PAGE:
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  • Tim Donohue

[Thanksgiving 2021] Wednesday Nov 24 first look

We pick up our Thanksgiving coverage focused on Wednesday. We've anchored our passenger volume expectations to last year's TSA throughput and, while there's been some flip-flopping (Friday was narrowly busier than yesterday), we still anticipate Wednesday will be the busiest day of the "go" period.

Welcome to any new readers - we're grateful that you're here! We're building deep learning algorithms to democratize flight delay predictions; until we launch, we're eager to synthesize things manually in our outlooks. We'll frequently refer to airport arrival rates, queuing delays in the airspace and different tools to distribute those delays. If these concepts are unfamiliar (or intimidating), we'd encourage you to check out our explainers.

Another frontal system looks to reach the Pacific Northwest coast by late Wednesday night, though dry conditions prevail for much of the day at Seattle (SEA). Chances for rain start to increase as we head into the evening, however, and some lowering of ceilings/visibility should be expected. While we'll hold off on putting chances on it, for the moment we think an arrival rate of 42 is a reasonable floor once rain arrive. With that said, there are notable arrival demand peaks in the 6 p.m. (45 scheduled arrivals) and 8 p.m. (43) hours. If a 42 rate is realized, we modeled average delays of less than 10 minutes (max delay of about 25 minutes) for arrivals in these hours; there's also some scheduled bunching in the first half of the 10 p.m. hour that could produce a similar level of delay. We should add that our modeling is aimed at arrival delays, however there's a strong correlation with departure delays (albeit with some lag and/or possible alleviation). We bet the FAA will rely on metering (possibly airborne holding) to manage the demand overage in such a case, which would unfortunately obfuscate delays somewhat (i.e. not included in the FAA's handy - and newly redesigned - airspace system dashboard, though may be referenced in their ops plan).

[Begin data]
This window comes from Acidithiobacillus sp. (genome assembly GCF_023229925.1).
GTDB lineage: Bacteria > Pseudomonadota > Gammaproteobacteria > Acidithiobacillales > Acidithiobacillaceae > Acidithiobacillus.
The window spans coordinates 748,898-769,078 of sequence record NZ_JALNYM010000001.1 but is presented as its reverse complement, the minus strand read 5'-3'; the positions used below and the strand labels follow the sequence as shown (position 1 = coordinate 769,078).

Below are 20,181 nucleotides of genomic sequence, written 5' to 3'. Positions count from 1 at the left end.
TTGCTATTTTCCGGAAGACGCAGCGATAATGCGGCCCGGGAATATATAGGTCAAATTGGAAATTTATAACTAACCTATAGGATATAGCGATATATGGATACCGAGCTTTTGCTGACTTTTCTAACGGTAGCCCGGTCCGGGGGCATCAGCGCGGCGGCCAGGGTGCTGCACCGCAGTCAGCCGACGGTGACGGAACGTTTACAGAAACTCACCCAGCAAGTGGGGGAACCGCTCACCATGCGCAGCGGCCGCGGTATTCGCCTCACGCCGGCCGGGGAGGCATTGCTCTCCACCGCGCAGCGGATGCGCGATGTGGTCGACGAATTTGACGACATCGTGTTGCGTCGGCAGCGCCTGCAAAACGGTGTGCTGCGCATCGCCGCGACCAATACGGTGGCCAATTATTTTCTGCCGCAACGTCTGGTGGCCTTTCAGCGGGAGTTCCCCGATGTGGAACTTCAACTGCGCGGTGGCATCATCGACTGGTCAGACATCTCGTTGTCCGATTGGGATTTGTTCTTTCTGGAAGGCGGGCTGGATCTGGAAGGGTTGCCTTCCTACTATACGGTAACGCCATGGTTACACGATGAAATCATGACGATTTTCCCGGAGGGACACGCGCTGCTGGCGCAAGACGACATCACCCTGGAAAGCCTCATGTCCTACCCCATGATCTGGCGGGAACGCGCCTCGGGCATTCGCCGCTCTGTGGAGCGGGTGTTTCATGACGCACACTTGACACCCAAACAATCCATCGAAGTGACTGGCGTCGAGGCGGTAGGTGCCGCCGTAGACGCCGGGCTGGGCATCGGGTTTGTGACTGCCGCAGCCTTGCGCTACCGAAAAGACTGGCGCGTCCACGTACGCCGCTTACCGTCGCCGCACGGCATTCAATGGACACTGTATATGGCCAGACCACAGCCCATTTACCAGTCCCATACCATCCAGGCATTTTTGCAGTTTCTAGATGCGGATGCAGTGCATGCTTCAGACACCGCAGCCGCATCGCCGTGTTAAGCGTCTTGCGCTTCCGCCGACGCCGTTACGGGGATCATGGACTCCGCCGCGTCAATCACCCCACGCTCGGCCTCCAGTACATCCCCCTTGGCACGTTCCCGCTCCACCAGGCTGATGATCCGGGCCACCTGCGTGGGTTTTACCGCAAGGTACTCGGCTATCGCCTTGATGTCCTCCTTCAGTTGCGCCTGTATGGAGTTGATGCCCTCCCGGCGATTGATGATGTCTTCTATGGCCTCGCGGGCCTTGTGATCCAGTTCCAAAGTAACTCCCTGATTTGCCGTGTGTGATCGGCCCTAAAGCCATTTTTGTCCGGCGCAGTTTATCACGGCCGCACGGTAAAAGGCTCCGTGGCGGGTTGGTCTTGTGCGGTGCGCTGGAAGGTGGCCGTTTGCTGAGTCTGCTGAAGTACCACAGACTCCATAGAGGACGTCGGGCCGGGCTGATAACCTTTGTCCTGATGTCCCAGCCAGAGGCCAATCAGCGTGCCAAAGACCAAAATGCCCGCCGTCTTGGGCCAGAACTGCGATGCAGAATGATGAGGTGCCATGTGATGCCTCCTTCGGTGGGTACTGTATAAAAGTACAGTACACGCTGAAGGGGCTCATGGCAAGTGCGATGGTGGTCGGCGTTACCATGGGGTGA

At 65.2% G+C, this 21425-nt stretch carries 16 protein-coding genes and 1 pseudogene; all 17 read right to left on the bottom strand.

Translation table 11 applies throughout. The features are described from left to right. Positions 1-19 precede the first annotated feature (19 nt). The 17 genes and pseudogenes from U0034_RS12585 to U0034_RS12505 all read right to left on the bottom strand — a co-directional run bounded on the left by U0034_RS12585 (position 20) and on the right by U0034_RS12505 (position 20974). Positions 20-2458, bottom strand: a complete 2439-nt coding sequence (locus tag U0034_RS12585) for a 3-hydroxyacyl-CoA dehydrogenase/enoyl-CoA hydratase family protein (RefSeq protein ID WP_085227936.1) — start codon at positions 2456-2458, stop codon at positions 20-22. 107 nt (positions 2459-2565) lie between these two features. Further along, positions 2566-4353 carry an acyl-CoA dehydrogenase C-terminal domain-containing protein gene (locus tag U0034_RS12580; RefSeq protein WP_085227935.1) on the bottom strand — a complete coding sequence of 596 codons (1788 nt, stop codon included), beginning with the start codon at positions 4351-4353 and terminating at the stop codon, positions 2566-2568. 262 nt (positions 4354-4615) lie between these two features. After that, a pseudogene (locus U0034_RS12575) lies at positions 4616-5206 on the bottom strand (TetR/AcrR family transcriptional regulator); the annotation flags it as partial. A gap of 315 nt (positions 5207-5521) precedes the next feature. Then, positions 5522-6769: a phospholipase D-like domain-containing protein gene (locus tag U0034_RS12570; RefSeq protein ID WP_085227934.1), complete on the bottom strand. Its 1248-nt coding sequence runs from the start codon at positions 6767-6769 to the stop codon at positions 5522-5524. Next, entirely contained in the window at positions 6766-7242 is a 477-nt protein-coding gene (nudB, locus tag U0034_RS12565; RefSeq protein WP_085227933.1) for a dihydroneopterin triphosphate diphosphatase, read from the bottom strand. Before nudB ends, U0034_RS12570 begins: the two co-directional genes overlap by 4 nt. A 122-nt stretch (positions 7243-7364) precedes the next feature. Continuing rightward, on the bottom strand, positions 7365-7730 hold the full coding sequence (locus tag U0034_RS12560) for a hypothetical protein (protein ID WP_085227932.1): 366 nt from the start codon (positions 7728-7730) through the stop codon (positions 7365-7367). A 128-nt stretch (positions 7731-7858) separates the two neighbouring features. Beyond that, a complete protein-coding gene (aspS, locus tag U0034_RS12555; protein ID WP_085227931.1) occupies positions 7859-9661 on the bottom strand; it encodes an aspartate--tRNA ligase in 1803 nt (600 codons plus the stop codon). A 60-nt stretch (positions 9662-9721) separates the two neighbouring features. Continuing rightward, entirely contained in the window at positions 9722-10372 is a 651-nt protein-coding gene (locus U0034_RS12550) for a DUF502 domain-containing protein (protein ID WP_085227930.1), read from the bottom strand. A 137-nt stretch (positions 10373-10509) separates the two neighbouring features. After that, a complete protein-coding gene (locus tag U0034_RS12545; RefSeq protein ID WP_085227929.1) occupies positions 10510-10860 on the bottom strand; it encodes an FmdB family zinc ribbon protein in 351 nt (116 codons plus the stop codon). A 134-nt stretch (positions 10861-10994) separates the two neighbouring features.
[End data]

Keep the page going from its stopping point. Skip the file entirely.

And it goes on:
Let's move southeast to Denver (DEN), where there's a slim chance that they may see their first measurable snowfall of the season. As an aside, DEN typically sees their first snow of the season during the third week of October and will actually set the record tonight for latest snowfall. The system that could potentially deliver some flakes on Wednesday, however, appears to be setting up too far south - a continued southward trend threatens to remove even the slight chance for snow from the forecast. Regardless, any coating of snow should not prompt the type of snow removal efforts that close runways [and reduce arrival rates]. In the absence of those runway closures, we struggle to envision an arrival rate less than 64 (and that's quite pessimistic - we'll put chances on it tomorrow with a refined forecast in hand). Fortunately, even a 64 rate will largely accommodate the schedule - whose peak is at 67 scheduled arrivals in the 10 a.m. hour - without air traffic delays. As always, delays on account of aircraft servicing, airline staffing, network effects, etc. can (read: will) produce some delays.